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I've done a few pull requests on GH already, but I committed to the master branch. Now I read on various places that it's a good idea to create a branch.

Are there any guidelines for branch naming? I usually work with Mercurial and give my branches the same name as their relevant bug ticket ID, but that doesn't work for this.

I've looked at a few repositories: some commit to master, some commit to fix-somebug, some commit to patch-1. I understand that this doesn't create conflicts, because pull requests are merged to master (or a different, long living branch) and the branch is then deleted, is that correct?

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2 Answers 2

up vote 5 down vote accepted

The idea behind a branch for a pull request is to allow for said branch to be automatically deleted once the pull request is accepted.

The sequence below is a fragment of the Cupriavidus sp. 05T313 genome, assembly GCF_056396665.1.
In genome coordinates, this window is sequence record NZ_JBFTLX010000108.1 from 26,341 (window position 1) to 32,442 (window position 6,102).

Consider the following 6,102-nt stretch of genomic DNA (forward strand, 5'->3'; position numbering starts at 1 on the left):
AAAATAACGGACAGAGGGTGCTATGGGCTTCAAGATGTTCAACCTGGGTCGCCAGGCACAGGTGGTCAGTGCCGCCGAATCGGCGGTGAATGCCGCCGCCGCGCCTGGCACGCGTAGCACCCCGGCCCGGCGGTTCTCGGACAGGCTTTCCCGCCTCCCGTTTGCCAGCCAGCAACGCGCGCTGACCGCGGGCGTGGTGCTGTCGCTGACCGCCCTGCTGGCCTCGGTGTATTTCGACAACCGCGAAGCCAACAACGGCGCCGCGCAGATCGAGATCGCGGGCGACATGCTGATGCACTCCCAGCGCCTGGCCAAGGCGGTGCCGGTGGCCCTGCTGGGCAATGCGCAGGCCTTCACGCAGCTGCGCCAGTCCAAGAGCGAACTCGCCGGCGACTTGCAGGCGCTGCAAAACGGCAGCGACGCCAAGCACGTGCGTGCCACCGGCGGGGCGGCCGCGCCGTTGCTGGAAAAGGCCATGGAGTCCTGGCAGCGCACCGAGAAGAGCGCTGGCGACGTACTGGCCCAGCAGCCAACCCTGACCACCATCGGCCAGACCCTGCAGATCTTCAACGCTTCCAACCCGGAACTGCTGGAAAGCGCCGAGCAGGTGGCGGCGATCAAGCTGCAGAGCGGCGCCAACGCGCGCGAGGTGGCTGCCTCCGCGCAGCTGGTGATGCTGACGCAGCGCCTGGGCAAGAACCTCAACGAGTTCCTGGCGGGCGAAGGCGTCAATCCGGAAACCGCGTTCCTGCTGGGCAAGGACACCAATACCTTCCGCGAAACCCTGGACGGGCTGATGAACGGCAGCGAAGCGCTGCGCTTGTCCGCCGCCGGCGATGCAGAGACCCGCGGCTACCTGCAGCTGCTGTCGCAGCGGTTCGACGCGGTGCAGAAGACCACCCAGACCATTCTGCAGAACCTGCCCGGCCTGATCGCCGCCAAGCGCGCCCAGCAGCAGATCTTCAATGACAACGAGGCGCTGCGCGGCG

And since April 2013, that branch will be deleted for you:

merge button

You are then suppose to update/rebase your master from the master of the upstream repo in order to get what you developed in isolation a branch from the official repo that you have forked (since that repo has accepted your pull request)


The name of the branch should represent the development effort you are engaged in.

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After the branch is deleted, is there still a record of it left in the original repo? If so, can it create conflicts or does it not matter? –  Stijn Jul 3 '13 at 10:57
@Stijn no it won't matter, that branch will be ignored by the upstream repo (where the merge just occurred). –  VonC Jul 3 '13 at 11:05

It is always a good practise to make commit on the git branches rather than master. You can use any name for your git branch(it doesn't allow spaces in branch names, also some special characters).

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